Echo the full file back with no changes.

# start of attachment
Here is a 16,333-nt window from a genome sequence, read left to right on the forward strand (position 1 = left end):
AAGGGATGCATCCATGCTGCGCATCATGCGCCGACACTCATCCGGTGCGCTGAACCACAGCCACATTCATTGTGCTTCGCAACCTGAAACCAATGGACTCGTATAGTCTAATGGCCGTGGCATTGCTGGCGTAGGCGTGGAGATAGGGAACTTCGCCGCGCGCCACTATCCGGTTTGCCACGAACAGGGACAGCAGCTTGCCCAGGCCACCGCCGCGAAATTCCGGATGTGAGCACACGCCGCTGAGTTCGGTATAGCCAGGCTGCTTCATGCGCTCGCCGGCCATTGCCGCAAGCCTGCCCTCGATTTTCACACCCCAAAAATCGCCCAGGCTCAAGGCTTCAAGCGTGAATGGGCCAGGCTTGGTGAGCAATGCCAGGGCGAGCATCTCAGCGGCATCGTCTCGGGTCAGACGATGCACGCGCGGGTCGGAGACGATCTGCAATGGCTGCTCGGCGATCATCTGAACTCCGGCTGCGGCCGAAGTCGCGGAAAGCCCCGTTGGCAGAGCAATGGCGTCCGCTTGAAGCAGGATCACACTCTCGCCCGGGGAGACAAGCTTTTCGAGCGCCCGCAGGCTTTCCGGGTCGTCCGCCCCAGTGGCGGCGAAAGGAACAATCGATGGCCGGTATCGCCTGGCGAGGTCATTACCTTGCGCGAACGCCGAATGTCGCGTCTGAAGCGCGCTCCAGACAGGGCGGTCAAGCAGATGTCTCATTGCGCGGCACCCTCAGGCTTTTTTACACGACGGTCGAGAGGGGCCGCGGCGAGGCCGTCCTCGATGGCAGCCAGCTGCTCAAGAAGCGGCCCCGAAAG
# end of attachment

Here is a 16,333-nt window from a genome sequence, read left to right on the forward strand (position 1 = left end):
AAGGGATGCATCCATGCTGCGCATCATGCGCCGACACTCATCCGGTGCGCTGAACCACAGCCACATTCATTGTGCTTCGCAACCTGAAACCAATGGACTCGTATAGTCTAATGGCCGTGGCATTGCTGGCGTAGGCGTGGAGATAGGGAACTTCGCCGCGCGCCACTATCCGGTTTGCCACGAACAGGGACAGCAGCTTGCCCAGGCCACCGCCGCGAAATTCCGGATGTGAGCACACGCCGCTGAGTTCGGTATAGCCAGGCTGCTTCATGCGCTCGCCGGCCATTGCCGCAAGCCTGCCCTCGATTTTCACACCCCAAAAATCGCCCAGGCTCAAGGCTTCAAGCGTGAATGGGCCAGGCTTGGTGAGCAATGCCAGGGCGAGCATCTCAGCGGCATCGTCTCGGGTCAGACGATGCACGCGCGGGTCGGAGACGATCTGCAATGGCTGCTCGGCGATCATCTGAACTCCGGCTGCGGCCGAAGTCGCGGAAAGCCCCGTTGGCAGAGCAATGGCGTCCGCTTGAAGCAGGATCACACTCTCGCCCGGGGAGACAAGCTTTTCGAGCGCCCGCAGGCTTTCCGGGTCGTCCGCCCCAGTGGCGGCGAAAGGAACAATCGATGGCCGGTATCGCCTGGCGAGGTCATTACCTTGCGCGAACGCCGAATGTCGCGTCTGAAGCGCGCTCCAGACAGGGCGGTCAAGCAGATGTCTCATTGCGCGGCACCCTCAGGCTTTTTTACACGACGGTCGAGAGGGGCCGCGGCGAGGCCGTCCTCGATGGCAGCCAGCTGCTCAAGAAGCGGCCCCGAAAG